Technophile

Will Coronavirus cast a shadow over the MWC 2020 tech show?

Our Bureau | Updated on February 10, 2020 Published on February 10, 2020

File photo

Amazon, LG, Ericsson, Nvidia and others pull out of the event

Tech enthusiasts have a handful of big global events to look forward to each year. That’s the CES in Las Vegas, MWC (Mobile World Congress) in Barcelona soon after, the IFA event in Berlin and, to some extent, the Computex show in Taiwan. CES 2020 passed off just fine in January. But now, the MWC show, expected to be held from February 24-27, is struggling to throw off the shadow of the Novel Coronavirus or 2019 n-CoV.

The fear of contracting the new and yet-to-be-understood Coronavirus is one factor giving tech enthusiasts a pause before they finalise their travel arrangements. Authorities are spelling out plans to safeguard attendees and participants by doing regular temperature checks, disallowing the old tradition of shaking hands, and not letting anyone who has been in China for a period of 14 days before the show or even been in contact with someone else who has, anywhere near the event.

Passports will be checked to ensure travel to China, but how the organisers will be able to screen whether there has been contact with someone who has been to China is not clear as that can be almost impossible to ascertain. Some tech journalists are cancelling their visit to the show, being less than keen on travel at this time and at being in the midst of milling crowds in the closed up spaces of an exhibition where there is often just elbow room at media centres. Despite the announcement that there will be medical professionals on-site, the threat of the virus is impacting the annual event.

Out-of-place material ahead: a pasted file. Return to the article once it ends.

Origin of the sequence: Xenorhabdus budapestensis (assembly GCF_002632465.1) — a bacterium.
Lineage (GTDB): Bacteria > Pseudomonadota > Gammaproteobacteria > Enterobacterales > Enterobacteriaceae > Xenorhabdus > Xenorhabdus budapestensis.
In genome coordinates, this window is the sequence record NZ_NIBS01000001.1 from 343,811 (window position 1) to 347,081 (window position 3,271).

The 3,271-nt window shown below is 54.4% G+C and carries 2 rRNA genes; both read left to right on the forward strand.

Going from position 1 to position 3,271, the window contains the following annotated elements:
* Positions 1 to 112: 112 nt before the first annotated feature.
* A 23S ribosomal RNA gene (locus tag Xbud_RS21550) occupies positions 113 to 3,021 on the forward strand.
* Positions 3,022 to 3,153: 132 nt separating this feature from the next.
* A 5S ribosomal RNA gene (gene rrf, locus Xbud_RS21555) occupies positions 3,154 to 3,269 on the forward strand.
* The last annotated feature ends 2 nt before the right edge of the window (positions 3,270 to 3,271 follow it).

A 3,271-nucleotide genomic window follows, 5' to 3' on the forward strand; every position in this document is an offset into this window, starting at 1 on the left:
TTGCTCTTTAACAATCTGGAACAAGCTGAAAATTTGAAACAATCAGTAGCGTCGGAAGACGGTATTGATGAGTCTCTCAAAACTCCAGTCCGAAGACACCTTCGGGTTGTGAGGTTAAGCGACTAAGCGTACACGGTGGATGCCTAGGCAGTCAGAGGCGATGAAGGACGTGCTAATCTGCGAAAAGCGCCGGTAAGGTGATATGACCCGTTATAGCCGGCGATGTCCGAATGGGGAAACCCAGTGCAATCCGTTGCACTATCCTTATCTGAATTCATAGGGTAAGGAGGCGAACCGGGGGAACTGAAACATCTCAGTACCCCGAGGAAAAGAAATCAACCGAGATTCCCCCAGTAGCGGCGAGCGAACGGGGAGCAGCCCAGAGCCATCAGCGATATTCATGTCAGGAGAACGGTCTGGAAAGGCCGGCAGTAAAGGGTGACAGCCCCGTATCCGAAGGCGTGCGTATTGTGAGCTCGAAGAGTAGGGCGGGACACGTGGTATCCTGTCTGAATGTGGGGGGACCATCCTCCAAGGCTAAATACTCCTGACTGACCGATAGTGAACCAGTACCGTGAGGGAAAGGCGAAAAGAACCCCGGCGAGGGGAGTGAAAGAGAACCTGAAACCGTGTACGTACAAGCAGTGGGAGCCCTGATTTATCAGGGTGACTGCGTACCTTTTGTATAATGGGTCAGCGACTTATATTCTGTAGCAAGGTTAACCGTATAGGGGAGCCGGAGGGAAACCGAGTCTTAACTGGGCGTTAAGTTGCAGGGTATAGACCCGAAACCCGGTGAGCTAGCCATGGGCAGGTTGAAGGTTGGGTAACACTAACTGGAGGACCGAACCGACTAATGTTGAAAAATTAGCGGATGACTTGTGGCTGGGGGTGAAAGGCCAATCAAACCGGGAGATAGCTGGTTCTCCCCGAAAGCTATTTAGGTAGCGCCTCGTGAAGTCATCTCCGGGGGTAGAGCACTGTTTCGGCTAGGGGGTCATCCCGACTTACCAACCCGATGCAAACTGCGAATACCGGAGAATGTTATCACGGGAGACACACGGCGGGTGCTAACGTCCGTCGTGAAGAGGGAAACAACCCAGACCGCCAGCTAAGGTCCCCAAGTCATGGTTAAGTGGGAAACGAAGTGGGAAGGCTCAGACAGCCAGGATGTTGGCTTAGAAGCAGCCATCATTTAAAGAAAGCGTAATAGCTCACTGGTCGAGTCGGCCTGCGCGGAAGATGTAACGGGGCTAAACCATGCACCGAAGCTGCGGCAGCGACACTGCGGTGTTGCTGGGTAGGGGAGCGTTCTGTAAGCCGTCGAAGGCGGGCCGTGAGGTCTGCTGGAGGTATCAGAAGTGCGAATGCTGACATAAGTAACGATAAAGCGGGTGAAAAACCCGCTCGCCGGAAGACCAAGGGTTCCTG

Concern for employees

The more alarming fact is that of companies, including a sponsor, pulling out of the show altogether. Among the first companies to cancel its MWC appearance is when the company is in Korea and the show is in Spain. LG, however, stated that it was concerned about its employees and the public as they travel to the destination. Chinese firm ZTE has also withdrawn early on. Samsung has now reduced its presence at MWC though not yet pulled out altogether. Telecom giant Ericsson has also announced that it will not be attending. “Ericsson appreciates that GSMA have done everything they can to control the risk,” a press release says, “However, as one of the largest exhibitors, Ericsson has thousands of visitors in its hall each day and even if the risk is low, the company cannot guarantee the health and safety of its employees and visitors.”

Interestingly, now NVIDIA, a major sponsor of the show and slated to hold a number of sessions and roundtables on AI, has also pulled out of the show in what must surely be a blow to the organisers and those travelling specifically for developments in this area of technology. Now, e-commerce giant Amazon has also chosen not to travel, attend or participate in the event over Coronavirus concerns.

Companies that will be present

At the same time, there are also companies making the effort to find safe workarounds to be at the MWC event. Oppo, Realme, Motorola, Vivo, and Honor are planning on being present at the show. So is Xiaomi which explains how it will handle travel restrictions and other problems: “At Xiaomi, human life takes precedence over everything else,” says a Xiaomi spokesperson “To ensure the priority, we are giving precedence to our team's safety travelling to MWC. Xiaomi today has global presence in over 80 markets, and we have teams present in different regions; and this year like previous years we have local support for MWC as well. Additionally, we are ensuring that all employees who travel to MWC from HQ will have been outside of China 14 days prior to the start of the event.”

The tech industry is bracing for the impact of the Coronavirus, with China being the manufacturing hub of the world. Tech giants are closing China offices and some are having their employees work from home even after the Lunar New Year period ends and people normally return to work. With factories not able to function normally, supply chain is being hit for products and components, throwing the schedule off for manufacturing companies.

Published on February 10, 2020
This article is closed for comments.
Please Email the Editor